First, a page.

Wyoming Nurse Practitioner Contract Attorney
Discovering Wyoming: The Cowboy State
Wyoming, also known as “The Equality State” or “The Cowboy State,” is famed for its magnificent landscapes, cowboy culture, and rich Native American history. Known for its low population and high plains, Wyoming offers a unique, tranquil lifestyle. Get a more in-depth view of the state from the official Wyoming Tourism site.
Your Journey as a Nurse Practitioner in Wyoming
The Healthcare Landscape in Wyoming
Despite being one of the least populated states in the U.S., Wyoming is committed to providing comprehensive and accessible healthcare to all its residents. To better understand the state’s healthcare system, visit the Wyoming Department of Health website.
Licensing and Regulation in Wyoming
Wyoming is one of the states with full practice authority for nurse practitioners. This autonomy can lead to a more fulfilling professional experience. Detailed information on licensing, regulations, and the full scope of practice can be obtained from the Wyoming State Board of Nursing website.
Joining the Wyoming Council for Advanced Practice Nurses can provide opportunities for networking, professional development, and staying updated on changes to state regulations affecting nurse practitioners.
Living the Wyoming Lifestyle
Settling Down in Wyoming
Whether you prefer the vibrant city life of Cheyenne or the tranquil charm of smaller towns, Wyoming has a place for you. The Wyoming Association of Realtors is a good starting point for finding your new home.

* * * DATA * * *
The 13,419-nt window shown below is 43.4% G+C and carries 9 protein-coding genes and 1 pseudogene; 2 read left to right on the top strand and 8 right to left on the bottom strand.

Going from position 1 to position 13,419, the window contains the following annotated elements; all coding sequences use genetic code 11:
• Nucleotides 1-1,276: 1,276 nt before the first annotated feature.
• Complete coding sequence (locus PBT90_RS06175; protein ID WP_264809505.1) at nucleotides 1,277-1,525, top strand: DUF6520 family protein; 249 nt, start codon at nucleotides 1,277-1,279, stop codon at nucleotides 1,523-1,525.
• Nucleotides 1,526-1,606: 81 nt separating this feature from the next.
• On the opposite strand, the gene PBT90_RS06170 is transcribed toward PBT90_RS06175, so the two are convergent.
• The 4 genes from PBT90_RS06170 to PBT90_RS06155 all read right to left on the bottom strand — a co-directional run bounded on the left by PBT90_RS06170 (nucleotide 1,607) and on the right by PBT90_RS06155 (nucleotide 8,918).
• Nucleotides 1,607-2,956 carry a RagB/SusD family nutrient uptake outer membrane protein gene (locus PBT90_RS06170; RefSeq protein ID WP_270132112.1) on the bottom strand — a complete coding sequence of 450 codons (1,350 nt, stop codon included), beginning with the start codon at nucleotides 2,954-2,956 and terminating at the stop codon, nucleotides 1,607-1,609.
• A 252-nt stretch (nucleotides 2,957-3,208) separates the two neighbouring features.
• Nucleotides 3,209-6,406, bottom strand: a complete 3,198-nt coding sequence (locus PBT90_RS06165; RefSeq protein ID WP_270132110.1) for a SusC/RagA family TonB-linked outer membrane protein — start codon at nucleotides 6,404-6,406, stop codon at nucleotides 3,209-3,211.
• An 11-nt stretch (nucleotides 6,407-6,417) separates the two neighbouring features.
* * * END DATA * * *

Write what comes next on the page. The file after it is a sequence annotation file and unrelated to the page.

Cultural Immersion and Recreation
Immerse yourself in the rich history of Wyoming by visiting the Buffalo Bill Center of the West or explore Native American history at the Wind River Reservation. For outdoor enthusiasts, Wyoming offers an array of activities, from fishing in the Snake River to hiking in Grand Teton National Park. Wyoming State Parks provides a comprehensive guide to outdoor activities in the state.
Enjoying Wyoming’s Natural Wonders
Wyoming is home to some of the nation’s most breathtaking natural wonders, including Yellowstone National Park and the Grand Tetons. Explore these and other attractions through the National Park Service.
Embarking on Your Wyoming Adventure
Moving to a new state and starting a new job can be a daunting experience. However, with Wyoming’s welcoming communities, extensive healthcare network, and natural beauty, you’ll find yourself settling into your new life with ease. Here’s to your next chapter in the Equality State!
Important Terms in a Medical Contract
NPs with non-competes in their nurse practitioner employment agreements were initially considered restraints of trade. Thus, they were invalid in public policy at common law. However, many restraints on trade incident to healthcare contracts were upheld based on the rule of reason. Thus, restrictive covenants between nurse practitioners not to compete after the termination of employment are generally enforceable as long as it is reasonable.
However, there are a few states which prohibit non-compete clauses. Please review your state laws for non-compete rules and regulations to see the specific rules for your state.